Earlier this year, the creators of the television show “Veronica Mars” created a Kickstarter and raised over 1 million dollars to fund a feature length movie. And while I was a bit taken aback, it made a little sense because the show was cancelled and despite a rabid fan base had no potential of ever being brought back. And no studio, in this day and age, would ever back a movie. So the creators decided to do it on their own. Kudos to them. It seemed to make sense.

Then Zach Braff (net worth 22 million dollars) started a KickStarter campaign to raise capital for a feature film he wrote. To date, he has raised in excess of 3 million dollars.

And now James Franco? Come on!

I used Kickstarter a year ago to fund a web series I created. And through the kindness of so many supportive people, I was able to reach my goal and realize my vision. These guys have a combined net worth of 40+million dollars and you are telling me that they don’t believe enough in their ideas to pony up their own money?! And even if they don’t have enough money, they don’t have the access to people who do have the money? Come on!

Crowdfunding is not a bank.

I don’t know these guys but what they are doing strikes me as extremely predatory. They are tapping into their fan base asking them to pony up their hard earned dollars when they themselves are sitting on enough dough to fund their projects. And what happens should they sell their films and then they go on to make a handsome profit? Is whatever reward you got really going to pacify you? To me, what Franco and Braff are doing is extremely uncool.

They may be perfectly nice guys who are simply looking for alternative ways to fund their creativity. That is what Kickstarter and Indie Gogo are there for, but how egalitarian is this? How would you feel if GE started a Kickstarter campaign to raise money for research and development on a new airplane engine? Sure, not as flashy as some movie star, but its the same God damn principle!

It’s pretty manipulative and disingenuous when you have the money to fund your project yourself and yet you are asking your fan base, whom I am guessing are not millionaires, to cough up a portion of their hard earned money.

One could argue that they are bringing attention to the crowdfunding cause by starting their own campaign. And to that I have to call bullsh*t.

There are certainly mid to lower level celebs who could easily use Kickstarter and Indie Gogo to fund their own endeavors  who would be less irritating. The Whitest Kids U’ Know* come to mind because their fan base is rabid and I suspect mainstream access to funds for them would be pretty challenging. Even the “Veronica Mars” thing I get. But two wealthy actors using it to fund their own pet projects? Nope, sorry. It just seems like a crappy thing to do.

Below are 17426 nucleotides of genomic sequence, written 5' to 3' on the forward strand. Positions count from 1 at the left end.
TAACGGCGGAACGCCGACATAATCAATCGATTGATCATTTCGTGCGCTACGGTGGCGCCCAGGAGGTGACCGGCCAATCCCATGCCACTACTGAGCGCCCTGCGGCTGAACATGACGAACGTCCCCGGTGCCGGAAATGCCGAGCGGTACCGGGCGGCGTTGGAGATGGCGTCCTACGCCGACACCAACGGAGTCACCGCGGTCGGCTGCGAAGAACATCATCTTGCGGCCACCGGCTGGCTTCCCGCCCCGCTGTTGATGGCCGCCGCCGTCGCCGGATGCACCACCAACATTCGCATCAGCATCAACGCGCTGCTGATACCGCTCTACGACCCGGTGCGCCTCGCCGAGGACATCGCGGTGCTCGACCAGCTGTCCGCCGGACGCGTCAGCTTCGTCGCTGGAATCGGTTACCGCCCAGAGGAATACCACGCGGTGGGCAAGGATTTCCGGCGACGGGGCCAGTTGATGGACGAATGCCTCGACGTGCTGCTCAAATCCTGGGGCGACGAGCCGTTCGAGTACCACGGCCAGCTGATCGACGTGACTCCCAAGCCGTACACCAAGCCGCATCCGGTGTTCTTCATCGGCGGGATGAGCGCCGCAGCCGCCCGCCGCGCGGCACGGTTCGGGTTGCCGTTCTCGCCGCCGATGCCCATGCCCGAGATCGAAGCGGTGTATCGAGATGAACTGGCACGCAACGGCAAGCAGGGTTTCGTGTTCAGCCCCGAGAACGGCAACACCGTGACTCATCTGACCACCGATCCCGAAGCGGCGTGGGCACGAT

From where I sit, if their projects were really worth funding, they should finance it themselves! And if they don’t want to, I get that too, but these guys have access to resources to help them fund it! Why is it incumbent upon their fans finance their pet projects? It’s not.

Crowdfunding has officially jumped the shark.

Sources

1 – http://tinyurl.com/82qca

* – I know these guys and would like to see them do more stuff.

Art imitates art when Barry Zuckerhorn, the Henry Winkler character on “Arrested Development”, physically jumped over a shark in an episode of AD as a nod to the phrase.

In an interesting display of irony, Hein sold his company Jump the Shark, Inc to Gemstar (the owners of TV Guide).

I Stopped Smoking

“They can because they think they can.”
– Virgil

I can’t completely say I quit smoking because the truth is, I don’t know that I quit. To borrow a saying from the 12 Step posse, I can only say I am not smoking today.

The most frequent thing said to me when I mention that I have stopped is not “Good for you!” it’s been “Why now?” Uhh, I suppose, first and foremost, because smoking is bad for you. We can certainly add that it is expensive. I suppose you can also throw in the fact that society views you as some sort of leper.

When I lived in San Francisco, I would be outside smoking and people would circumvent me as though I were evil incarnate. One might think that would have a negative effect on me but it didn’t. It just made me want to run up next to them and make sure my Marlboro exhales wafted in their direction. But being a smoker, I didn’t have the lung capacity.

I lived in Florida for a little over a year and quit while I was there. Even though cigarettes were infinitely cheaper in the sunshine state, it’s too damn hot there to smoke. If you went outside to smoke you’d inhale so much humidity it made cigarette smoke redundant.

When I moved back to New York City ten years ago, I took up smoking again. You see New Yorkers, its citizens, for the most part, don’t seem to care (politicians on the other hand…). I’ve always felt the attitude here was “You wanna smoke, fine…just do it over there and stay the hell out of my way, I got somewhere to be.” I also think living in New York City means your mind is on so many other things and the city is filled with so many other irritants that being irritated by smokers just doesn’t chart very high. It’s usually the tourists who bitch about it. Obviously, these are tourists who have never been outside of North America, where smoking is not a habit so much as a sporting event.

Stopping smoking is not simple, but I certainly was never one of those smokers who lived to smoke or had to smoke. While I enjoyed it, I was fine not smoking, it was just my preference to smoke.